allowing you to walk your own path

Like so many of us, I’m finding this strange, unusual, unnerving time to be disorienting and also deeply introspective.  I think this is week 8, and I’ve been thinking a lot about the past and the future, as well as paying attention to the present in a new way.  I suspect we’re all thinking about changes we want to keep with us once the world “goes back to normal,” even as we suspect that it’s going to be a fundamentally changed normal.

I feel acutely aware of my parents these days, of the ways in which their example and inheritance shaped and formed me.  I feel my mother in my hands in the kitchen, and feel grateful for her ease and comfort around cooking that I know I inherited.  I sense my father in the ways I feel towards my children, in my fundamental belief that they are who they are and that many times the best thing I can do is get out of the way while staying nearby.

The other day, my business school classmate Chris Yeh and I interviewed our classmate Kwame Jackson for our podcast.  We ask everyone the same set of questions and since Chris and I developed them together it won’t surprise you that one thing we ask is about your favorite book(s).  Kwame cited a couple, including Ta-Nehisi Coates’ Between the World and Me.  Since that day I’ve been thinking of a line from that book which I adore.  Way back when I wanted to publish a book about parenting tweens, this was my working epigraph.  It remains probably the best distillation of how I feel about parenting I’ve ever found:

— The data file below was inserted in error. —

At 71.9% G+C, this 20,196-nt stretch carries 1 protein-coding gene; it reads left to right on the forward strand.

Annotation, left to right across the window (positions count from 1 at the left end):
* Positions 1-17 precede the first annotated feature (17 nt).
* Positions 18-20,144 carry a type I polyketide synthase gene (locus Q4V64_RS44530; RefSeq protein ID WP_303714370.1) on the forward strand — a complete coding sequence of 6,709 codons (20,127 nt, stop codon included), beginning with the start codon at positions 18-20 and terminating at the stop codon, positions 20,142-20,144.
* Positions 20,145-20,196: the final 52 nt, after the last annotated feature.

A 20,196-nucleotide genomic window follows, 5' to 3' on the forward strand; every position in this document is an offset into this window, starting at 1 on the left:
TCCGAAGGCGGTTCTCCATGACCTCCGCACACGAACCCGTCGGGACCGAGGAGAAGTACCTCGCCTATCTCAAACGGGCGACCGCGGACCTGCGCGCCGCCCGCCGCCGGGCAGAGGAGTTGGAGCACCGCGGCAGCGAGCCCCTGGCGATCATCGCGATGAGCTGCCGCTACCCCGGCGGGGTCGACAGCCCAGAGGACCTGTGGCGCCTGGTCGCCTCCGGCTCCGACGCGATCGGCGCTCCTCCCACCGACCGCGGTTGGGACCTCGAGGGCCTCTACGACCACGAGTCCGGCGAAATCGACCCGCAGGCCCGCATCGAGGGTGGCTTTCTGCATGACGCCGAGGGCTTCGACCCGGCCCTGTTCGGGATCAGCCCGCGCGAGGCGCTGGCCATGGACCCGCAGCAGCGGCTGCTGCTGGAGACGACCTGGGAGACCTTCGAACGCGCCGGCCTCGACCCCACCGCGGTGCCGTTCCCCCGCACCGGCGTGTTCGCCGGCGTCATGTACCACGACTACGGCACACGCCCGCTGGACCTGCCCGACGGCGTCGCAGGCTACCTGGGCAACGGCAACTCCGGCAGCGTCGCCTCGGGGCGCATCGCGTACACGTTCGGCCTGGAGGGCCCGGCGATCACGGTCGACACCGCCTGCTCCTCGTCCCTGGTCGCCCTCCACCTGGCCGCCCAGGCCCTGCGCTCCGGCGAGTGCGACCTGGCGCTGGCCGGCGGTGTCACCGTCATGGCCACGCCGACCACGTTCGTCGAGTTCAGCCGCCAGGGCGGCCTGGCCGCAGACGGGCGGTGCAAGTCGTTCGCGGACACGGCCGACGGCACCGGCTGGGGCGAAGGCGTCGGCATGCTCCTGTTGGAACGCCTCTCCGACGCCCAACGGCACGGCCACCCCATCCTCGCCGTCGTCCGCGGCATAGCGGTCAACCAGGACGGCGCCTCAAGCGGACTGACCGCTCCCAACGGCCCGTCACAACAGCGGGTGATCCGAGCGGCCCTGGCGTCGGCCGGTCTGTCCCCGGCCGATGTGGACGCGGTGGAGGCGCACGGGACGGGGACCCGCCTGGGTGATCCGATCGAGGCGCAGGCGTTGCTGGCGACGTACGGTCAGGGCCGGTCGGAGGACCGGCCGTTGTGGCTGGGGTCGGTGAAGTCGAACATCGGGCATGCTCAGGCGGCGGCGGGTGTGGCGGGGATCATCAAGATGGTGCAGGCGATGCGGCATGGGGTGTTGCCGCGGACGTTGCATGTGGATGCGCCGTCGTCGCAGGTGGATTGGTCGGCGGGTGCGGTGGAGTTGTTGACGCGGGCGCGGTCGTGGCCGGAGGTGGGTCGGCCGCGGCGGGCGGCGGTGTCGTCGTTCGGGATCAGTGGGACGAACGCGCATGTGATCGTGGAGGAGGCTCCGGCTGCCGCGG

My work is to give you what I know of my particular path while allowing you to walk your own.

Amen.  I’m not sure if these weeks have provided the distance that’s really required for truly deep observation.  So perhaps some of these reflections will change and mutate as time goes on.  But I am more and more conscious of my bias towards independence.  That’s been true of me since the beginning as a parent.  I remembered the story recently of holding 2 year old Whit on my lap waiting for him to get blood drawn.  Grace wasn’t with us, but the waiting room was crowded.  “Will this hurt?” Whit asked me in a tremulous voice.  I remember hesitating, holding his sturdy toddler self and wondering what to say.  I took a breath and said, “Yes, it will.  But it will be over.”  The parents in the waiting room drew audible breath and I felt like I’d done some abhorrent.  But I stand by my answer and it’s come to represent a lot of how I feel about parenting.

Hold them close.  Tell them the truth.   Share our own stories, but as just that – ours, not theirs.  Let them find their way.  Trust that they will.  I believe firmly that Generation Z (which Grace and Whit tell me they are) will save the world.  I really, truly do.  This is going to be make them resilient, not destroy them.

My work is to give you what I know of my particular path while allowing you to walk your own.

2 thoughts on “allowing you to walk your own path”

  1. Dear Lindsey, I still love to read everything you write. This one in particular resonated and I’m taking it with me, a small jewel in these crazy times. Thank you.

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